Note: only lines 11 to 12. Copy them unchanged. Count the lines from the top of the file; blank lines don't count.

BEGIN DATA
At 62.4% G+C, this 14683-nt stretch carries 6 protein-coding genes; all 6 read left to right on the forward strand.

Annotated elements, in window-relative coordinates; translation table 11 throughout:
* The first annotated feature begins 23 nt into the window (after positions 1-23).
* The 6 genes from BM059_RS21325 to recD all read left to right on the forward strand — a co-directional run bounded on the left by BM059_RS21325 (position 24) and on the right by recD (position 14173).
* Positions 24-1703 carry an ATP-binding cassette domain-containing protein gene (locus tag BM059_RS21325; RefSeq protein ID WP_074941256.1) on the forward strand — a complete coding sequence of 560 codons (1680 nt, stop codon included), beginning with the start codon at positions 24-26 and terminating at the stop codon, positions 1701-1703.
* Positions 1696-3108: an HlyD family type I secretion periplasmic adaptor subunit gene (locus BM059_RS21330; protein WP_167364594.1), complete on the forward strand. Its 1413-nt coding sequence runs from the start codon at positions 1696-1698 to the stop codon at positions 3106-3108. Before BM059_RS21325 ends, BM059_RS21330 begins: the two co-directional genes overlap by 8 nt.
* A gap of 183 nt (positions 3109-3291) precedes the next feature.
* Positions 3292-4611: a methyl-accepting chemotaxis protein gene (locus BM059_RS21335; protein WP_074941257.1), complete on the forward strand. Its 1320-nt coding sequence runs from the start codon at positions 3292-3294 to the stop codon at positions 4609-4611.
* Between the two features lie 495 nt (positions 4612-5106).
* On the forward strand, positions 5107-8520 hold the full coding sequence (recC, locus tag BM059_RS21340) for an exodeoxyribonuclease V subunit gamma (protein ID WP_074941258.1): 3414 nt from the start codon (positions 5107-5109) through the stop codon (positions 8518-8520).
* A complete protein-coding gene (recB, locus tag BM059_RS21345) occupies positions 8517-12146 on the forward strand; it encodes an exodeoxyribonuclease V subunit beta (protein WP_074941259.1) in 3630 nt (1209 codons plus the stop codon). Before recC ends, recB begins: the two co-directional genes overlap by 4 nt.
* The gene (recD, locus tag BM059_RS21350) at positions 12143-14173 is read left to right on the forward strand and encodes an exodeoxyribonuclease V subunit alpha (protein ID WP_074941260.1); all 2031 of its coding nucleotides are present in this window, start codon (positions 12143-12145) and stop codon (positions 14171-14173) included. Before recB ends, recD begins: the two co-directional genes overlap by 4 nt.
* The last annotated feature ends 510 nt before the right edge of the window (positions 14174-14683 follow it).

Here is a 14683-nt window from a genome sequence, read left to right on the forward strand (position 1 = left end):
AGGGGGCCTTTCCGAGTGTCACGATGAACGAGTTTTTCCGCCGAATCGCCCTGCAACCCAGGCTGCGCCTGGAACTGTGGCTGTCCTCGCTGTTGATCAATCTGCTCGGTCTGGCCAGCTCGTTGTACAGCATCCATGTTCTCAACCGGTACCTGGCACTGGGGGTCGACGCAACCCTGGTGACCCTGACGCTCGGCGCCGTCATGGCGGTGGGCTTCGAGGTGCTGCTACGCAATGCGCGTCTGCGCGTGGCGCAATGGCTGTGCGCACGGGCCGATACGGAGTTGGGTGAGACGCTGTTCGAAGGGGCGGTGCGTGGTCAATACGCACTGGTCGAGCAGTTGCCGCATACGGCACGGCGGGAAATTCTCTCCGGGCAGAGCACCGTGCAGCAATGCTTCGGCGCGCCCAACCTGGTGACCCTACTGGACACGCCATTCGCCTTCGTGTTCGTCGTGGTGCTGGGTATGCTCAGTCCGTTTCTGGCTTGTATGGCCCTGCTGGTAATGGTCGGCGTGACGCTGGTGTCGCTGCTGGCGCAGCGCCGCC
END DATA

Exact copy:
* A complete protein-coding gene (recB, locus tag BM059_RS21345) occupies positions 8517-12146 on the forward strand; it encodes an exodeoxyribonuclease V subunit beta (protein WP_074941259.1) in 3630 nt (1209 codons plus the stop codon). Before recC ends, recB begins: the two co-directional genes overlap by 4 nt.
* The gene (recD, locus tag BM059_RS21350) at positions 12143-14173 is read left to right on the forward strand and encodes an exodeoxyribonuclease V subunit alpha (protein ID WP_074941260.1); all 2031 of its coding nucleotides are present in this window, start codon (positions 12143-12145) and stop codon (positions 14171-14173) included. Before recB ends, recD begins: the two co-directional genes overlap by 4 nt.